Reed—a neurologist—provides a passionate and detailed look at the American health care system.
The health care crisis in the United States has inspired a number of publicly expressed opinions, particularly in recent years, but rarely does the public hear from a vital component of the health care system: physicians. Beginning with her personal interests that led her into the field, Reed outlines her particular history and experiences in order to establish her authority as a medical doctor and to explain the differences between the historical system used in the U.S. and its present incarnation. Along the way, she highlights aspects of medicine that aren’t commonly discussed in public venues: the peculiar liability requirements physicians face, their lack of control over certain aspects of business most entrepreneurs take for granted, and the specific barriers to market entry for doctors. Dr. Reed winds up her explanations with a concise analysis of the modern U.S. health care system and her suggestions for its improvement. This insider’s view of health care—not the actual practice of medicine, but the nuts and bolts of how care providers, insurance and patient responsibility intertwine—clearly portrays complex concepts and the workings of the overall system. Although Reed clearly has opinions regarding the politics of health care, which she makes clear in an afterword, she explains her reasoning in evenhanded terms and takes care to avoid egregiously biased rhetoric. Despite the repetition of certain key words and lines, which creates a fleeting impression of heavy-handedness early in the text, the book educates readers about one of the thorniest issues in modern U.S. political discourse.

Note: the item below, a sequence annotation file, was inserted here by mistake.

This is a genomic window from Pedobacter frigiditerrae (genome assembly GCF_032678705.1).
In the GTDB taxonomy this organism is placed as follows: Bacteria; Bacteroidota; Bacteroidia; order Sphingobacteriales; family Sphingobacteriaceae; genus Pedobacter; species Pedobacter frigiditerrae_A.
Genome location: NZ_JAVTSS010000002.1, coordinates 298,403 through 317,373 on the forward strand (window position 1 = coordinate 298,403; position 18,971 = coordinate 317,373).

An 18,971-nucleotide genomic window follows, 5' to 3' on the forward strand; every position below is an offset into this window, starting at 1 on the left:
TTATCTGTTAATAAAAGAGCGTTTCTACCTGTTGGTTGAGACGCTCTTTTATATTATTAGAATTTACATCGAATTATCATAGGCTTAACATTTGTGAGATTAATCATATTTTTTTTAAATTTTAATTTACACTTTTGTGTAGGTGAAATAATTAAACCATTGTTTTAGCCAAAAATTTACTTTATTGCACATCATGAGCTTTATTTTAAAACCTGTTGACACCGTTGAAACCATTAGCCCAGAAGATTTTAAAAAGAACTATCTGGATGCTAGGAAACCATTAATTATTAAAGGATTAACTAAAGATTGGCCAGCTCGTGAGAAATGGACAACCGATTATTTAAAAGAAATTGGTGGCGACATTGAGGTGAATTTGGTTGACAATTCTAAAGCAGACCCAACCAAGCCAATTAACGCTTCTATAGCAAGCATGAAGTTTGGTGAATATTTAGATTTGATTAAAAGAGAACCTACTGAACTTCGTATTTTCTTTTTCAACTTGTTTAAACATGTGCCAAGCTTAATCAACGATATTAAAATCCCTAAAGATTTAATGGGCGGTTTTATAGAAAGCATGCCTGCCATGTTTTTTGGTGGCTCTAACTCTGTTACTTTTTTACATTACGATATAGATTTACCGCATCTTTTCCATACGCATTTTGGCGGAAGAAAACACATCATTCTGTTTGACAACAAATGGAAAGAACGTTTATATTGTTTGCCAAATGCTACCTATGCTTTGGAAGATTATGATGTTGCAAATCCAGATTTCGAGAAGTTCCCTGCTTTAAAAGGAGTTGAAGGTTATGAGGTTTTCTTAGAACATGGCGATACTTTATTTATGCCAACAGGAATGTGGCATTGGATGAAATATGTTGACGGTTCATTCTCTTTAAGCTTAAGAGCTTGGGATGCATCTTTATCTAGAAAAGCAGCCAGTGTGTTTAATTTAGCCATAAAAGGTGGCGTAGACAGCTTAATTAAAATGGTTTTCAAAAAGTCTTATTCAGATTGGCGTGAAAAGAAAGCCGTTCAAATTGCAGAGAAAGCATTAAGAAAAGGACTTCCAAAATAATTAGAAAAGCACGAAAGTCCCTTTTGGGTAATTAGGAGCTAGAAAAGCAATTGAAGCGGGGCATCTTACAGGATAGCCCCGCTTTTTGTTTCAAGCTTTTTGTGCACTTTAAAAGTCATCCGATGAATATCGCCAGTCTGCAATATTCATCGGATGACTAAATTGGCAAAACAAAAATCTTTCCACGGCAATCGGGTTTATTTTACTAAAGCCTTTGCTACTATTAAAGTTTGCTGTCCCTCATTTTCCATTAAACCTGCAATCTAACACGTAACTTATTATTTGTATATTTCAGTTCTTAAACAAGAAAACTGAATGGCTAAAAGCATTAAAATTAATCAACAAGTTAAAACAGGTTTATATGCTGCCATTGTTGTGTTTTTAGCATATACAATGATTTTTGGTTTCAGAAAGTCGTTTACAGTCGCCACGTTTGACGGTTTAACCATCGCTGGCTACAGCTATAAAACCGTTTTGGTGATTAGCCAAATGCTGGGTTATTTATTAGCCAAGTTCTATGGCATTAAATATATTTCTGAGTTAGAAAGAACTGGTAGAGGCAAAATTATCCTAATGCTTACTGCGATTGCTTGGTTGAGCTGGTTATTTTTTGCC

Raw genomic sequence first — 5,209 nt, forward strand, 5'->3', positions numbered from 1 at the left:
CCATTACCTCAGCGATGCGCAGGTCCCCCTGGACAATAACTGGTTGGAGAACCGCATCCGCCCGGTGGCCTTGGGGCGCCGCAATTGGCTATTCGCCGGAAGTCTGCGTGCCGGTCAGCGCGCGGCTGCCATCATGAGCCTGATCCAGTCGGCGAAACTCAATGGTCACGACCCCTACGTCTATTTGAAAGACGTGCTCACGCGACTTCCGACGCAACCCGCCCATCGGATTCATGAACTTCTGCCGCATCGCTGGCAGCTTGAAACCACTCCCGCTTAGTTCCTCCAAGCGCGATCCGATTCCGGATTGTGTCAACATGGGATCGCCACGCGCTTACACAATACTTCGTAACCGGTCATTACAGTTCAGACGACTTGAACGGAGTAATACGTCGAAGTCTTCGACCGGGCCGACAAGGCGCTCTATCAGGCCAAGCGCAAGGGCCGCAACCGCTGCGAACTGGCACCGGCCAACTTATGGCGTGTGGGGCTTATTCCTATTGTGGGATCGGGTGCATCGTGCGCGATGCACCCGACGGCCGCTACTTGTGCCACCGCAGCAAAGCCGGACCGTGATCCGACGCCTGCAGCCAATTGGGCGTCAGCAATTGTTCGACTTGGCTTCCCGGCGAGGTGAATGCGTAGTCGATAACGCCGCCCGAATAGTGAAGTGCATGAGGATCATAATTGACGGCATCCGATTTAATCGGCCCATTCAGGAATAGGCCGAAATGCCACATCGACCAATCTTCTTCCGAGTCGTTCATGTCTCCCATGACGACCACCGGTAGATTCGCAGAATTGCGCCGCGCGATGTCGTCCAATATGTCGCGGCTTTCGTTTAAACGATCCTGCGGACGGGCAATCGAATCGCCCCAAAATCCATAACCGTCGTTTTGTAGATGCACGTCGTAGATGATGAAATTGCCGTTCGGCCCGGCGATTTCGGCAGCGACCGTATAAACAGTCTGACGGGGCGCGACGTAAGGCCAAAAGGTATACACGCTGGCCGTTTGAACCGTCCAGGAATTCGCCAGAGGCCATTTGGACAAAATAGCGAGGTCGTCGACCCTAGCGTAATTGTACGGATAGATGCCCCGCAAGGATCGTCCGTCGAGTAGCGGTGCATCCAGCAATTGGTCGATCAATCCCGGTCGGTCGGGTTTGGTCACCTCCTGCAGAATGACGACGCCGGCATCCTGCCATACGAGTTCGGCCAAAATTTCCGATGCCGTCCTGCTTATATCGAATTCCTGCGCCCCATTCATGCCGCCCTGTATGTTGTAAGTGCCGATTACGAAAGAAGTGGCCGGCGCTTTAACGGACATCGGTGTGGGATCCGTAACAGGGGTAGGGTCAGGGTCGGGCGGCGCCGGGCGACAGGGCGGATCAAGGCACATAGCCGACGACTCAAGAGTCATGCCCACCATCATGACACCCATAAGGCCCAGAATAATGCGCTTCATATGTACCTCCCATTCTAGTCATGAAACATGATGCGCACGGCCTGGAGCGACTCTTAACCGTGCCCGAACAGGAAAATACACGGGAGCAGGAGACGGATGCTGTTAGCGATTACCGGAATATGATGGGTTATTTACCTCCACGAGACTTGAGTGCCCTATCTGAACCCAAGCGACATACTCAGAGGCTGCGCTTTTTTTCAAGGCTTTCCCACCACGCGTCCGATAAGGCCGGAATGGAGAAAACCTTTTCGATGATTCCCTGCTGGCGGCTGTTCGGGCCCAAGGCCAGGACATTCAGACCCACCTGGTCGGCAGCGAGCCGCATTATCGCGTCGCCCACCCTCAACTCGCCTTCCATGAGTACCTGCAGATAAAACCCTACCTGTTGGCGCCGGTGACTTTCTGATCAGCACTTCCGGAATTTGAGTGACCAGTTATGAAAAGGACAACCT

An excellent primer for gaining a better understanding of the U.S. health care system.